As I wrote in that Nation article, the solution is to move beyond single-seat districts to multi-seat districts, and to organize elections according to the rules of proportional representation (PR) rather than winner-take-all. Doing so would make more voters’ trips to the polling booth meaningful. It would also give Democrats a more level playing field and help resolve the voting-rights tensions that have arisen within the party’s big tent.
For example, consider the difference that modestly sized districts of between three and five representatives elected by PR would make in the South. The “Solid South” used to be a Democratic stronghold, but now it’s Republican country. Democrats as well as African-Americans have been hurt by the near disappearance of an endangered species: the moderate Southern Democrat. Following the 2010 election, the thirty-seven House seats in the Deep South were held by twenty-eight conservative Republicans (twenty-seven of them white), none of whom are at risk of losing in 2012. Democrats elected eight African-Americans and a single white Congressman.
Using proportional representation with three- to five-seat districts would alter this landscape fundamentally. FairVote’s simulations show that a typical three-seat Southern district elected by PR (which would require winning 25 percent of the vote to gain a seat) would likely elect one white conservative Republican, one black liberal Democrat, and a more centrist Republican or Democrat. Besides electing more black Democrats and white moderates than the current method, such a plan almost certainly would elect more women (currently holding two seats), and perhaps more black Republicans, without gerrymandering a single district.
This new approach would have similar effects at the state level, producing representation that more accurately reflects the demographics of today’s South. The resulting cross-fertilization in Republican and Democratic caucuses would lessen some of the polarization and rancor currently infecting state and federal legislatures.
Other regions of the country would see similar results. In New England, moderate Rockefeller Republicans, once a granitic mainstay of Yankee politics, could be viable again. FairVote’s simulations show that Democrats would have more electoral opportunities in every state that has three or more House districts. Passing such “full representation” plans would be fair and right, and it would benefit Democrats. Another win-win.
Other important reforms: Public Financing and Free Media Time
Another area to target is campaign finance reform. As the economic collapse of 2008 showed, when big money dominates the political process, our nation suffers dramatically. Moreover, Democrats have a harder time competing with Republicans and conservative Super PACs in the money chase, more so following Citizens United. That decision was one of the Supreme Court’s most unpopular in years, so legislative efforts to roll it back would be popular. Many states have already undertaken countermeasures, like supporting stricter federal disclosure laws and a constitutional amendment against corporate personhood.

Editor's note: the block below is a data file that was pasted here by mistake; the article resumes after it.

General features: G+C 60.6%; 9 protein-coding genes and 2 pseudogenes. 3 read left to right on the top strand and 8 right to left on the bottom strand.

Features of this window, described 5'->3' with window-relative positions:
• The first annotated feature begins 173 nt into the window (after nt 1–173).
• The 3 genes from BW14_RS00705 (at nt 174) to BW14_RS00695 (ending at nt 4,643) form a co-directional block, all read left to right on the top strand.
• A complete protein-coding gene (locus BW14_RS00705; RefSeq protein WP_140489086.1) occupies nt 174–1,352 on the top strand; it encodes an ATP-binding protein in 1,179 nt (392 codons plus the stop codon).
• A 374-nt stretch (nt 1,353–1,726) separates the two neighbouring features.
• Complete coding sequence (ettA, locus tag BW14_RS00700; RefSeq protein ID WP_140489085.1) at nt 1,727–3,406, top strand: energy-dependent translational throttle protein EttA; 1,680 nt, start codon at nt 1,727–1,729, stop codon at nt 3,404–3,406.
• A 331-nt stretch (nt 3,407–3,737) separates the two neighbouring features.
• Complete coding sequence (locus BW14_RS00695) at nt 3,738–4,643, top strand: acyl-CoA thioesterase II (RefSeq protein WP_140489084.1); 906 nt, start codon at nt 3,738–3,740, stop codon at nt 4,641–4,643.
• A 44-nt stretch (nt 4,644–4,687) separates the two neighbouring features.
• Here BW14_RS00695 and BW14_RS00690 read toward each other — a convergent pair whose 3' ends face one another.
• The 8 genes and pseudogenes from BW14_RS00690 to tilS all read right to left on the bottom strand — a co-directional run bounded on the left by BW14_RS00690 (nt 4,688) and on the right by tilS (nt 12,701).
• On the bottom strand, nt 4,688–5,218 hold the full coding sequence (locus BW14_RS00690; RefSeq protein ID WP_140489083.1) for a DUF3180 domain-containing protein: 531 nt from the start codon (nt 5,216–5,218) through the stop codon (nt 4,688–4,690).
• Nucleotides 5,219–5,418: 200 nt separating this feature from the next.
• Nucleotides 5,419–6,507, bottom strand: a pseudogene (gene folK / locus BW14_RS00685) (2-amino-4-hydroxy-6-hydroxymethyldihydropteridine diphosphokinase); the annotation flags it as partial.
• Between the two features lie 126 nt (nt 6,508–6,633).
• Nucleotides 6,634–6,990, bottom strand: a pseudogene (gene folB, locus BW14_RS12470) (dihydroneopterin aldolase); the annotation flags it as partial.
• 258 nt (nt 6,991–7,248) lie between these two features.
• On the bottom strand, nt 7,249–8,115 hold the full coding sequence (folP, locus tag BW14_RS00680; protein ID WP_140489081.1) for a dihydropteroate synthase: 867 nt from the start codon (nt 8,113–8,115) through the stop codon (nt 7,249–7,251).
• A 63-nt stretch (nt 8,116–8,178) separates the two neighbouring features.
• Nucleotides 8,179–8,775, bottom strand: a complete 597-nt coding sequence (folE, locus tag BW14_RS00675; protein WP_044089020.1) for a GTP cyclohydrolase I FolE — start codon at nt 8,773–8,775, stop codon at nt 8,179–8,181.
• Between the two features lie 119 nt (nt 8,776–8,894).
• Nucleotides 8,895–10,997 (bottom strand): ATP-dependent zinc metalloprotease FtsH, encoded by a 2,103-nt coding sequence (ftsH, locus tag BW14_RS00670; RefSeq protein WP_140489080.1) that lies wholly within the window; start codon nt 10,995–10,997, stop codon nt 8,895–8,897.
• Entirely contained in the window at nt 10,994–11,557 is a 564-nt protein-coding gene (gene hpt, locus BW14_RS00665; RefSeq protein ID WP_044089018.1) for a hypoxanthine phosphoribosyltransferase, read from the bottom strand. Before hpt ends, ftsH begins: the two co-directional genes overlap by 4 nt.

But it would be more immediately effective to enact public financing and free media at the state level. Public financing could be paid for in ways that don’t hit the public purse too hard: fees charged to political consultants and PACs, sin taxes and contributions from citizens via tax rebates. Requiring television and radio broadcasters—which use the public’s airwaves free of charge—to provide free media time has always been a popular idea, though clever ways would have to be found at the state level to get around federal primacy over media regulation.
Besides those three reforms, others are possible. Measures supporting a compact among states to elect the president directly by a national popular vote have been enacted by states with 132 electoral votes—49 percent of the 270 electoral votes needed to activate it (this does not require a constitutional amendment; states are allowed to decide how to award their electors within the electoral college method, and can choose to award them to the winner of the national popular vote). Ranked choice voting (also known as instant runoff voting), already on the books in San Francisco, Oakland, Minneapolis and elsewhere, allows voters to rank a first, second and third choice, empowering citizens across the spectrum to vote their conscience without worrying about the spoiler effect. In partisan races, it would prevent a center-left split vote like the Gore-Nader clash that plagued the 2000 election.
One step at a time we can transform the American political system, taking it out of the 18th-century museum in which it is stuck and transplanting it into the 21st century.